As a golf course owner, there came a time when Frey needed to replace used to manage the courses he owned. Soon after, the idea for a new person was born.

    UGATE founder and owner Joe Frey (right) and son-in-law Ben Kupferman at the UGATE West facility in Oregon. Photo courtesy of Jason Frey "I couldn't afford new equipment. I did some research and came across some guys selling used equipment. I wasn't doing too good financially at the time. I already had experience buying and selling things, and I thought I could buy and sell turf equipment and make enough money to survive. I found a solution to earning a living after losing almost everything.
    "Looking back, I will never go into the golf course business again. I had a lot of businesses, and I couldn't manage it all. My greed and pride was greater than my ability to manage it all."
    For many small businesses, the Covid pandemic and subsequent challenges that followed presented some pretty tall, if not insurmountable hurdles.
    For UGATE, the family-owned purveyor of used turf equipment, the timing could not have been better.
    "It was just a coincidence that we were in the right spot at the right time," said Joe Frey.
    "During Covid, we were selling to dealers across the country. They were calling us, and we were selling them truckloads of equipment because they had no used inventory."
    A man of deep faith, Frey said launching UGATE was his calling. The success of the business and the nature of its flexibility allows Frey to give back to others by preaching the gospel to locals in Africa, something he has been doing since 2011.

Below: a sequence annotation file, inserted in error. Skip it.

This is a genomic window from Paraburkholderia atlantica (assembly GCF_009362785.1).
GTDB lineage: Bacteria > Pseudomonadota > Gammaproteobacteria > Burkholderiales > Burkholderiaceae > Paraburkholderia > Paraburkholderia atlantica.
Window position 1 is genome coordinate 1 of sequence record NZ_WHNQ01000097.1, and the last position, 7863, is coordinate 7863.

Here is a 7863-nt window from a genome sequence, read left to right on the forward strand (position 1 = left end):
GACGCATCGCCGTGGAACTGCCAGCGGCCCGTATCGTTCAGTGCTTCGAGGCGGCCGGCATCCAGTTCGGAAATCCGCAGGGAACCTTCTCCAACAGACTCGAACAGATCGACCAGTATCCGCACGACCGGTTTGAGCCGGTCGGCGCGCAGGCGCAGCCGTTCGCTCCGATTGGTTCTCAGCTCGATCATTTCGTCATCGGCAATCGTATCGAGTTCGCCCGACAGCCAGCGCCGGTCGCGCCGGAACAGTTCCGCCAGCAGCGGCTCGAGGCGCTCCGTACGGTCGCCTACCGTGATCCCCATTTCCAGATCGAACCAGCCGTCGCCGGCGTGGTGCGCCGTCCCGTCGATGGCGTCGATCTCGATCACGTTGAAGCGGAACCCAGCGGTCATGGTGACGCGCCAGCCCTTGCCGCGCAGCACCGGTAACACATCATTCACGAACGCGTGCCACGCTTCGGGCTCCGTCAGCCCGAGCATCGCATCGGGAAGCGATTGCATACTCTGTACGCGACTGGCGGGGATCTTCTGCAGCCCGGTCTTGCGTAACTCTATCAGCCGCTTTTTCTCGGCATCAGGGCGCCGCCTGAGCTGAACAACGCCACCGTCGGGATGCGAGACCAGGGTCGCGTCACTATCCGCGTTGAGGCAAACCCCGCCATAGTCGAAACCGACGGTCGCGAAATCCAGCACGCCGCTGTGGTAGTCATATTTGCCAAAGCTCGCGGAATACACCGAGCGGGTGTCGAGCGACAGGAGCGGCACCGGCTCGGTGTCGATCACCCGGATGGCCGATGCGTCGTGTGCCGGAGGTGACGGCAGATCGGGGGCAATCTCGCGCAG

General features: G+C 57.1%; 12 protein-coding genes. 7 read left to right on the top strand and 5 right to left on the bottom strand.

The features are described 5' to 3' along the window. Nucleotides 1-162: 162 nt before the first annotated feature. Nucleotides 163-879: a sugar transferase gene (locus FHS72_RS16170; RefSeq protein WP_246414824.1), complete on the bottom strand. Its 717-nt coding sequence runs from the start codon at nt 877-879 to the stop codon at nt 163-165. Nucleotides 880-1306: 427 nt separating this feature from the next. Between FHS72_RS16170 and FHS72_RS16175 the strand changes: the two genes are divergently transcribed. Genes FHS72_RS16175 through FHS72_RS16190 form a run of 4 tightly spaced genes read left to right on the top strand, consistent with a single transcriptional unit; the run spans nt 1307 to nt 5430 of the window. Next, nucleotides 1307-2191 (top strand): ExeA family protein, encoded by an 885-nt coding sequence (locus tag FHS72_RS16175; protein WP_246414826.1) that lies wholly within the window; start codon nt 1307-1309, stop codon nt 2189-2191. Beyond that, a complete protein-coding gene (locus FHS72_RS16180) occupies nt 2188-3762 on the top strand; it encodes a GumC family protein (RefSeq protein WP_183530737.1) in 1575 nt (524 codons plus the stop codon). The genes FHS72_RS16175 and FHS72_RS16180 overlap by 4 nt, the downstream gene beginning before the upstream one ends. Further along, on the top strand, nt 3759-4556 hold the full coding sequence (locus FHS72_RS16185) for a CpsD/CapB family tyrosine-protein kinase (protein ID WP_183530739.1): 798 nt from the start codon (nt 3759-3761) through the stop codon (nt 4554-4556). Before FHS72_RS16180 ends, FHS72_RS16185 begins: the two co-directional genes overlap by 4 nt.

"There was a time when I was the lowest of the low, and my life was on a dark path," Frey said. "Everything I worked for was falling apart. That led me to humble myself before God."
    In those early days of spreading the gospel, Frey spent as much as three months at a time in Africa. Today, he spends a day to a day-and-a-half on a plane every two months to preach the gospel for up to 10 days to locals in some of the most underdeveloped areas in countries in sub-Saharan Africa. The accommodations are spartan, usually consisting of a mud hut with a thatched roof, but the desire for salvation, he says, is strong.
    "I go into the deep, deep parts of Africa. I go into some areas where these people have never seen a white man before. They are hungry for the gospel," Frey said. "I need to be over there more."
    Frey plans to spend another year-and-a-half involved in the day-to-day operations of UGATE before devoting more time to his calling. He will remain active in the business doing all the buying, which he says he can do from anywhere. 
    "I had dreams and visions of going to Africa," he said. "That's when I knew what I was created for.